Wednesday, November 16, 2011

Text Talk - Why talk matters for comprehension

I first devised the term 'Text Talk' in the 1980s and wrote about it in a number of publications, including my book 'Teaching Reading Comprehension: Meaning Makers at Work' (Continuum). The post is based on what I said in these publications. My purpose in using the term was to stress to teachers and parents that the most vital thing we can do to improve children's comprehension is to talk about text.

What do I mean by 'Text Talk'?

Photo courtesy of Tembari Children Care
Text Talk means more than teachers talking to children about books, or asking them questions designed to elicit information. In essence, Text Talk requires the teacher or parent and children to converse about their understanding or meanings as they read, reflect up the author's intent, tease out the knowledge and meaning an author communicates, and generally tussle with and critique the view of the world that the author presents as well as the effectiveness of the text.  The role is varied, but in essence, still simple and requires the teacher to:

a) provide background information if necessary and appropriate;
b) elicit responses from readers to the text;
c) suggest alternative strategies for making meaning;
d) share insights about reading and language;
e) support and assess student efforts to construct meaning;
g) ask questions that expand knowledge and insight, rather than simply testing it; 
g) introduce new forms of language and alternative purposes for reading.

Teachers can assume varying roles when talking to children about texts, ranging from those which are heavily teacher-centred and text dependent, to those which are child-centred and reader dependent. Some teachers adopt a questionning role, while others provide support in the form of knowledge, alternative strategies etc. These roles are not mutually exclusive, nor is one approach right and the other wrong (although implementation of both can be good and poor). What is needed is balance and, above all, true conversation about books.

How should teachers talk to students about text?

One of the nicest examples of 'text talk' in action is to be found in the children's novel 'The Great Gilly Hopkins' (Paterson, 1978). This story revolves around Gilly's struggles to adjust to life in yet another foster home, come to greater understanding of herself, and experience love for the first time. Within the story there is a delightful exchange between Gilly, Mrs Trotter (foster mother), Mr Randolph (a blind man who lives next door) and William Ernest, a younger mildly disabled foster child who lives also with Mrs Trotter.

After dinner one evening Mr Randolph asks Gilly to read some of Wordsworth's poetry to him. She reluctantly agrees, and finishes William Wordsworth's 'Ode on Intimations of Immortality from the Recollections of Childhood'. She sits down lost in her own inner anger and frustration. But Mr Randolph interrupts her thought:
'Well, what do you think of Mr Wordsworth, Miss Gilly?' asked Mr Randolph interrupting her angry thoughts.
'Stupid,' she said.....................A look of pain crossed his face. 'I suppose,' he said in his pinched, polite voice, 'in just one reading, one might....'
'Like here' - Gilly now felt forced to justify an opinion which she didn't in the least hold - 'like here at the end, "the meanest flower that blows". What in hell - what's that supposed to mean? Whoever heard of a "mean flower"?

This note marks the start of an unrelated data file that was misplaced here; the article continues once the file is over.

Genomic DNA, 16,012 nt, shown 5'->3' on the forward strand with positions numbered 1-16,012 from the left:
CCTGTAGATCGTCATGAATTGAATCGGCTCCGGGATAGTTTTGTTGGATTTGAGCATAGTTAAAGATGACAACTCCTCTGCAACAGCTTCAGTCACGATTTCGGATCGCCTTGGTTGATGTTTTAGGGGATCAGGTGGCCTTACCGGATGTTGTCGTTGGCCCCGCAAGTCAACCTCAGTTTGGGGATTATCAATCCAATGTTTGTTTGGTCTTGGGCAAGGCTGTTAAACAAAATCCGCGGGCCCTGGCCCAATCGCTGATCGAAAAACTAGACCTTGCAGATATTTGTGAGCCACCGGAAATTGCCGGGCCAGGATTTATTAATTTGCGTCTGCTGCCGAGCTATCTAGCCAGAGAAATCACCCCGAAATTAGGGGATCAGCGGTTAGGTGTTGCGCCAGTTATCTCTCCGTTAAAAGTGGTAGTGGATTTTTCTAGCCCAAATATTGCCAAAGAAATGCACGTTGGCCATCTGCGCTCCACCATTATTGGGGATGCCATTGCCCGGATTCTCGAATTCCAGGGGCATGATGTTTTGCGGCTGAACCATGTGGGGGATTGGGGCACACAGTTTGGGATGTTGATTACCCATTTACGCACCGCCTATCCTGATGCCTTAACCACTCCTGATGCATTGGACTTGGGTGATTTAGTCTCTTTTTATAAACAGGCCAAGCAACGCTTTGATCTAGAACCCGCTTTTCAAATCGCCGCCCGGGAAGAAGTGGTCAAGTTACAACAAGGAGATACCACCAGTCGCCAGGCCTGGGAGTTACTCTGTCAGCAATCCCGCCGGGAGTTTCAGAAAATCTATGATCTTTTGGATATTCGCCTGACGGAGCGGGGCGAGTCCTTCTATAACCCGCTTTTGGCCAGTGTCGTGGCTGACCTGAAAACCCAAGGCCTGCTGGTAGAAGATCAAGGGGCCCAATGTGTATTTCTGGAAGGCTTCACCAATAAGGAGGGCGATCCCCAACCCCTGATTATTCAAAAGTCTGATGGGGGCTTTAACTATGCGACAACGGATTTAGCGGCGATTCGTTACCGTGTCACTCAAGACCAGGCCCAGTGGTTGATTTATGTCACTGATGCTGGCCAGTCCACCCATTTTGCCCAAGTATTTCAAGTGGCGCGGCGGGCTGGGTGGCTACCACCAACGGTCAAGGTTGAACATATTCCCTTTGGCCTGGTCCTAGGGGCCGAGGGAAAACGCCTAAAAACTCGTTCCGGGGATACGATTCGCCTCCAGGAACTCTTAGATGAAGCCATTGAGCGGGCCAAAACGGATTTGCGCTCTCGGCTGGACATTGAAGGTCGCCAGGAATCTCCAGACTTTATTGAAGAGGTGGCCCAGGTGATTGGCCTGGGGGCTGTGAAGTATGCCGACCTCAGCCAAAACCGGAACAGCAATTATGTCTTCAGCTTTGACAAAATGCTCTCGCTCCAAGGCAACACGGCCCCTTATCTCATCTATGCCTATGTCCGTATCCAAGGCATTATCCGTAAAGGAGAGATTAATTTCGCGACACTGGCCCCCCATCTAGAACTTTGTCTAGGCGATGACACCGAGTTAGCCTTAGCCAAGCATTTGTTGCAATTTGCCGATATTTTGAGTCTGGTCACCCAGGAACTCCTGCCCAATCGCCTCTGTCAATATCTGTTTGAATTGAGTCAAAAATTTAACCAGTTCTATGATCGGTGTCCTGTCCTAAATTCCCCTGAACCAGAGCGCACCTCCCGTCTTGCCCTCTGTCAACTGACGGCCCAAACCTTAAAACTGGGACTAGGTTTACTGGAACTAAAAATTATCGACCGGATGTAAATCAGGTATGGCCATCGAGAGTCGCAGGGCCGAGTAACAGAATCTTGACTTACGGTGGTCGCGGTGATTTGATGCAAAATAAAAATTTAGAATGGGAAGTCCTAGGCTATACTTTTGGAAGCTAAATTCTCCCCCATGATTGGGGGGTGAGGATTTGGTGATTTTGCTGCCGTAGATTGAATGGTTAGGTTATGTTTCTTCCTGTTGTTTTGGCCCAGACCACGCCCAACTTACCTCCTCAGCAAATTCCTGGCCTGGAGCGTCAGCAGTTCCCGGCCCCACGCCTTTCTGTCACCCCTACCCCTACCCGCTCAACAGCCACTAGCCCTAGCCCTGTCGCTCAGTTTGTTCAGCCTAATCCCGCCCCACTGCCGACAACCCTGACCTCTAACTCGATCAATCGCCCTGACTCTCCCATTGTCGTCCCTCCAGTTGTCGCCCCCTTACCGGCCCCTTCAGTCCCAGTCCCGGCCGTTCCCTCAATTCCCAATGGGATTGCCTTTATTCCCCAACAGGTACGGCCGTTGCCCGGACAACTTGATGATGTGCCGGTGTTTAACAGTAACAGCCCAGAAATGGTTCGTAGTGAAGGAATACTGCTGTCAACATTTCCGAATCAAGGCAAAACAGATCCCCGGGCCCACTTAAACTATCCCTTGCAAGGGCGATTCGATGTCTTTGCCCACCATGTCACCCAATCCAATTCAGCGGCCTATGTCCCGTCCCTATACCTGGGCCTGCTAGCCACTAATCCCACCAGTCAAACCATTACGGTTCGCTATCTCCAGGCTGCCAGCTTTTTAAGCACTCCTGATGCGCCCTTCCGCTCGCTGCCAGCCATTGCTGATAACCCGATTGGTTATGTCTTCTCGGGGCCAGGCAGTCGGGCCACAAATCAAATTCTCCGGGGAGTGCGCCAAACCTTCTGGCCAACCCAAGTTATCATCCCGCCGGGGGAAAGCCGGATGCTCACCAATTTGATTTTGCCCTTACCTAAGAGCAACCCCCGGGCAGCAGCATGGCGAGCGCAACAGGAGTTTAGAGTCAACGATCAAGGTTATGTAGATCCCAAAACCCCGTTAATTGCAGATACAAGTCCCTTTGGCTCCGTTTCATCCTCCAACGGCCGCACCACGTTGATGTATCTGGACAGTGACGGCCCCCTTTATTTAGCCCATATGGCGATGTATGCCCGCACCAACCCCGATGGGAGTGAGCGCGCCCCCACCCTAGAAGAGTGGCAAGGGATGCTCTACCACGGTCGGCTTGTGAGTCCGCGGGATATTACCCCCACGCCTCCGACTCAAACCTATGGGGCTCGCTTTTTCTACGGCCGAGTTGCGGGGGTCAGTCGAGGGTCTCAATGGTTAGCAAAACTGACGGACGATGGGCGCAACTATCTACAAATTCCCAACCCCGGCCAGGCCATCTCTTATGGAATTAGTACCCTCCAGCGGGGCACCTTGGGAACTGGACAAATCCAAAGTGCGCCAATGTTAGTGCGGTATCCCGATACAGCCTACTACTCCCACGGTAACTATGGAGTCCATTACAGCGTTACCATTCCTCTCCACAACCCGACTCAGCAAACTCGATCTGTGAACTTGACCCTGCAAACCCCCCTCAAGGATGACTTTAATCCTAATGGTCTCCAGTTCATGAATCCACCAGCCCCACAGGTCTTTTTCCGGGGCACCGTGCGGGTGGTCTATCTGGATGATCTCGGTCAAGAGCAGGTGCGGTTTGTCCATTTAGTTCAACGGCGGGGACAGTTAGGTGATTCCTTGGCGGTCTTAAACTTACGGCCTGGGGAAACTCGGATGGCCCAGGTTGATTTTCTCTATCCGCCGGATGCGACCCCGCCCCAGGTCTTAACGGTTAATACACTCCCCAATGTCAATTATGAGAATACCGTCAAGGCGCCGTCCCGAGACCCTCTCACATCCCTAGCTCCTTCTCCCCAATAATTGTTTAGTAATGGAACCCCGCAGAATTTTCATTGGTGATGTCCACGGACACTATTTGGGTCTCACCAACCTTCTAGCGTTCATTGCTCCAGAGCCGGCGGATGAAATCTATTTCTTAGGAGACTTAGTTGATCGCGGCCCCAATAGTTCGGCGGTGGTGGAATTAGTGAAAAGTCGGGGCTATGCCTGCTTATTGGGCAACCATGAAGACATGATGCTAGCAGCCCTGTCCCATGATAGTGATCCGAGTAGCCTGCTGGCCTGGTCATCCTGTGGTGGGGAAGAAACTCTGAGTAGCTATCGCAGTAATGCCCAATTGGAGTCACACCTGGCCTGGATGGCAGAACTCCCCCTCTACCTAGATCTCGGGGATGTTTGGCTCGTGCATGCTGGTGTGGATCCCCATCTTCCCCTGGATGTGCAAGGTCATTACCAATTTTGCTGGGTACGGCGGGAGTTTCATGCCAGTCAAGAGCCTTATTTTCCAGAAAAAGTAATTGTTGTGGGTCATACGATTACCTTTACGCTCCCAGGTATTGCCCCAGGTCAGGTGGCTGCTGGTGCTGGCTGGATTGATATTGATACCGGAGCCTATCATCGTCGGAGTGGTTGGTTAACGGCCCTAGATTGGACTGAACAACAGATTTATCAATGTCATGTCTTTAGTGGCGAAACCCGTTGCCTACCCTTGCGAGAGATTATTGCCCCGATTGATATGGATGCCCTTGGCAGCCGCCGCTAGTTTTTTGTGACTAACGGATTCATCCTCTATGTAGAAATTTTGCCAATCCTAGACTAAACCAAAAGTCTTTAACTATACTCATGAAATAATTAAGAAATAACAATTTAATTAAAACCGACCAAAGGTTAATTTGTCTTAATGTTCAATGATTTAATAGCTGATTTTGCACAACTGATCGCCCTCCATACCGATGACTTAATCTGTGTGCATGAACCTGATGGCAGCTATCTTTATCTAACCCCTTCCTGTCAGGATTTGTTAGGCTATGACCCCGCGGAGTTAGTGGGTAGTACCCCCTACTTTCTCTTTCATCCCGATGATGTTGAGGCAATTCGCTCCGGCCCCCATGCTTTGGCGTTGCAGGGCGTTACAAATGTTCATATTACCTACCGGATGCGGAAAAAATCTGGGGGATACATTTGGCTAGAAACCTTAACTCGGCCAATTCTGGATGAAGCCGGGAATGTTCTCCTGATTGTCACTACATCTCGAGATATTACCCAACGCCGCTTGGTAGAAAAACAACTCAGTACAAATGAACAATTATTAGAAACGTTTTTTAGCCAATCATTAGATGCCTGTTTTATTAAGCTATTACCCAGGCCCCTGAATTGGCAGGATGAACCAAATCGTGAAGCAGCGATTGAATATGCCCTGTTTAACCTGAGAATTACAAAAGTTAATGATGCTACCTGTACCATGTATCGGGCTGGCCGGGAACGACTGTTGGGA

Mr Randolph relaxed. 'The word mean has more than one definition, Miss Gilly. Here the poet is talking about humility, lowliness, not' - he laughed softly - 'not bad nature.'
Gilly flushed. 'I never saw a flower blow, either.'
'Dandelions.' They all turned to look at William Ernest, not only startled by the seldom-heard sound of his voice, but by the fact that all three had forgotten that he was even in the room. There he sat, cross-legged on the floor at the end of the couch, a near-sighted guru, blinking behind glasses.
'You hear that?' Trotter's voice boomed with triumph.
'Dandelions? Ain't that the smartest thing you ever heard? Ain't it?' W.E. ducked his head behind the cover of the couch arm.
'That is probably exactly the flower that Mr Wordsworth meant,' Mr Randolph said. 'Surely it is the lowliest flower of all.'
'Meanest flower there is,' agreed Trotter happily. 'And they sure do blow, just like William Ernest says. They blow all over the place.'

This extract provides a perfect example of people talking about text and in the process increasing the child's knowledge of the world, and their grasp of language.  As well, it creates interest and appreciation of an unfamiliar and more complex work than they could encounter and understand alone. Within it we see:
  • Mr Randolph providing access to a text beyond Gilly's level of "actual" developmental.
  • How interaction between individual people can facilitate learning.
  • How a 'teacher' can exercise quiet control through questionning and comment without stifling other voices and views (or just testing knowledge).
  • That the 'teacher' is not the only person with knowledge and, that insights can come from unlikely places (William Ernest).
  • Mr Randolph providing new knowledge in response to the Gilly's questions.
  • The excitement of Trotter as she witnesses the insight of William Ernest, and her affirmation of support for him as a person and a learner.
Text Talk results when a teacher or parent has the sensitivity and insight to spot the teachable moment, to grapple for the right question, to know just when to provide new knowledge, or when to probe and prompt children to grasp new things.

Related Posts

'Guiding Children's Learning' HERE
 Other posts on comprehension HERE

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